Max Verstappen did his best to at least keep him in sight despite some engine driveability issues and having been passed by the flying Ferrari of Charles Leclerc on the first lap.
Leclerc was racing under suspicion because the FIA had measured that his fuel level was 4.88kg different to that declared by the team. A €50k fine seems to have sorted that maladministration but there’s no doubting that the FIA with added ‘enthusiasm’ from Mercedes and Red Bull are determined to close down any loopholes and grey areas that Ferrari may have found for generating extra power using hydrocarbons. There’s no doubt that something is up given various conversations I had over the weekend.
With different power-unit philosophies, aero-downforce settings, electrical regeneration and deployment, and DRS activation, it’s a complex area to define. But with common fuel-flow limits at all times, along with a raft of other regulations and measurements, there should be good common control. But in teams with a head count of 1000+ key personnel move around this specialist business and knowledge of techniques and practices gets shared.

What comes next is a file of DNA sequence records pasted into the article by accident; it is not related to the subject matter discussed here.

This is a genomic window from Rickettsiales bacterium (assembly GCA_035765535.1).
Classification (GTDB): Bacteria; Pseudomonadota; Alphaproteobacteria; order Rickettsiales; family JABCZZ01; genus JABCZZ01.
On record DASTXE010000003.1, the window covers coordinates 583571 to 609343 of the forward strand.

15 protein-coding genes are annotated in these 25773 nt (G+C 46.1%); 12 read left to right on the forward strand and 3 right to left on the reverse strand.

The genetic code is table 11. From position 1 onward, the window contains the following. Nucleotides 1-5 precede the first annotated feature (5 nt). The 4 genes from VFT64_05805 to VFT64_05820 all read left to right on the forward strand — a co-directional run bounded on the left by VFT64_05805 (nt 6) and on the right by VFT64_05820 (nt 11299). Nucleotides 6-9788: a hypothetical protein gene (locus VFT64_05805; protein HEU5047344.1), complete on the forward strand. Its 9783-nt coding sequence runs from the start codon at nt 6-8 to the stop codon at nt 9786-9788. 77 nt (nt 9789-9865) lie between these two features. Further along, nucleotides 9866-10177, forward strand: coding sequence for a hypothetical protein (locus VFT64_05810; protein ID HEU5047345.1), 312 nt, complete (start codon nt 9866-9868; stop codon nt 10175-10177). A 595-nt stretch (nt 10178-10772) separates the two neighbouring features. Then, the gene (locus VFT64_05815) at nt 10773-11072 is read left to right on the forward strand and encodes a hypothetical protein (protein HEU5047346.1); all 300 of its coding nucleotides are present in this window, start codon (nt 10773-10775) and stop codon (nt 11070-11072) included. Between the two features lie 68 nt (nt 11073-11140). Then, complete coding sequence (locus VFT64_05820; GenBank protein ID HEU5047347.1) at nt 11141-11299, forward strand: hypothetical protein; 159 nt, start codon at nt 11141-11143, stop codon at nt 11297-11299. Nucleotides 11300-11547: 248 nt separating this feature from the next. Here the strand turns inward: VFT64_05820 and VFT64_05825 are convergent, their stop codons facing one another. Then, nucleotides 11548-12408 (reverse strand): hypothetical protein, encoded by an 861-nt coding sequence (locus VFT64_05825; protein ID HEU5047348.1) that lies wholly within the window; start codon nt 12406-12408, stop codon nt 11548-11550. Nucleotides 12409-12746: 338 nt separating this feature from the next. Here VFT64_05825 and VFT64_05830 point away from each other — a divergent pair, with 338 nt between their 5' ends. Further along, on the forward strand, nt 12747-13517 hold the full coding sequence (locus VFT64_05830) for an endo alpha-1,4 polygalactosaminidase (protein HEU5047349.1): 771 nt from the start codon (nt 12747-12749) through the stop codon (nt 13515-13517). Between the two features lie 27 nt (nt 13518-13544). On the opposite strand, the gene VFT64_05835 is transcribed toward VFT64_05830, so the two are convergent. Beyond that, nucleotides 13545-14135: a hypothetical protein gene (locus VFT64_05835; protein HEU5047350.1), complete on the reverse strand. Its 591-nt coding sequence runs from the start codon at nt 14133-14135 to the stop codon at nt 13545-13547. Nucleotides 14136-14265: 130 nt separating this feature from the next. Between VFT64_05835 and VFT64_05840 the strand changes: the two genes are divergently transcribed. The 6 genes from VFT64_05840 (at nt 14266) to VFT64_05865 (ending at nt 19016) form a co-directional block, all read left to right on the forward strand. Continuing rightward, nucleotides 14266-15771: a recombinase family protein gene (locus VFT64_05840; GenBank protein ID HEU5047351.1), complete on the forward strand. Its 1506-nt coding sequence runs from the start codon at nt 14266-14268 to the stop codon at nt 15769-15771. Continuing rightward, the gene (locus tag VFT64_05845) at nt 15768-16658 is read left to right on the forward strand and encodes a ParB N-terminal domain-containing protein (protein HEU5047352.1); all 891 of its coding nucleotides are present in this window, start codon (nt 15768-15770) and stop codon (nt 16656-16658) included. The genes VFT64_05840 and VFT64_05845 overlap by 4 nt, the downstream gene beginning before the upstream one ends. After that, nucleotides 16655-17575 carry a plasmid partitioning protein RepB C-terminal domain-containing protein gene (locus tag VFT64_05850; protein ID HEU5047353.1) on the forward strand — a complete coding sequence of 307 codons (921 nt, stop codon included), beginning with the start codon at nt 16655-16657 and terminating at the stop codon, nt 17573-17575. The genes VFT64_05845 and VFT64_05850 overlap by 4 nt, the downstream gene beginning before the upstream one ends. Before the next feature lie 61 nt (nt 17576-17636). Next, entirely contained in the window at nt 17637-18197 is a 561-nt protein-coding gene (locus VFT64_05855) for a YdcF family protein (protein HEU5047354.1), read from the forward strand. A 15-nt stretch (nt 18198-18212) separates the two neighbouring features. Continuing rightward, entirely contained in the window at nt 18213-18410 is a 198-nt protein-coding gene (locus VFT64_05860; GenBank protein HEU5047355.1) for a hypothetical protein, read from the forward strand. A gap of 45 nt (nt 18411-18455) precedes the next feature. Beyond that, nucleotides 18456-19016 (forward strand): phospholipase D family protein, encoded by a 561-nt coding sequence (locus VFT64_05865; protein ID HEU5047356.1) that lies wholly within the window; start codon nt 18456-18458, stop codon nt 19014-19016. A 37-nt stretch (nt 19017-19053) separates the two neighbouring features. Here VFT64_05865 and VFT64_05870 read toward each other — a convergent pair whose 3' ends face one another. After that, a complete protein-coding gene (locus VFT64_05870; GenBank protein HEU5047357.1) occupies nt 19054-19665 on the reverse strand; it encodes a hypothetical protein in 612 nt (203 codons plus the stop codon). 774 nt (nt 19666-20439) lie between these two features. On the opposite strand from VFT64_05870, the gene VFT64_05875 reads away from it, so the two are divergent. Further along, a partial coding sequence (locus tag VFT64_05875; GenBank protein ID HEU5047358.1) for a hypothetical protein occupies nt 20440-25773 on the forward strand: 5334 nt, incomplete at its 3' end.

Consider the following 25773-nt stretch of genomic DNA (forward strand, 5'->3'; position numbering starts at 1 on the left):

Elsewhere in the race, some drivers like Pierre Gasly, Kimi Raikkonen, and Antonio Giovinazzi had their bubbles burst after great results just two weeks earlier in Brazil, such was the different nature of the circuit.
Carlos Sainz, after a late change to a two-stop strategy, did just enough with a nice lunge (unseen by us) on Nico Hulkenberg, who was having his last race, to snatch the point he needed for sixth in the championship and ‘best of the rest’ after the top three Grandee teams. He has been outstanding this year, as has his team-mate Lando Norris.
They’ve worked so well together to help build a team spirit and momentum, but Fernando Alonso on the grid confirmed to me he wants to be back in F1 for 2021 – most likely with Renault I would have thought. The focus at the moment is all about the fresh new talent in F1, but there’s not a big queue of Leclercs and Verstappens knocking on the door of F1 right now, and even the Red Bull young driver train is stuck in the station.
Alex Albon was solid for Red Bull since his transition from Toro Rosso but he needs to find half a second per lap at least over the winter to get on terms with team-mate Verstappen. With no safety car intervention, he was 53 seconds behind the Dutchman in a 55-lap race.
The Ferraris of Leclerc and Vettel were respectively 43 and 64 seconds behind the cruising Hamilton which feels rather more like the earlier hybrid power-unit years. Let’s hope for 2020 that’s not the case.
And so, we lose Robert Kubica and Nico Hulkenberg from the grid, gaining Nicholas Latifi at Williams and a returning Esteban Ocon at Renault. Otherwise we have great stability in teams, drivers and regulations which tends to close the pack, with what could be the fastest cars in F1 history for a while before we move on to the significant 2021 changes.
Thank you for your company over this F1 season, and I wish you a great festive break and a happy and prosperous New Year. MB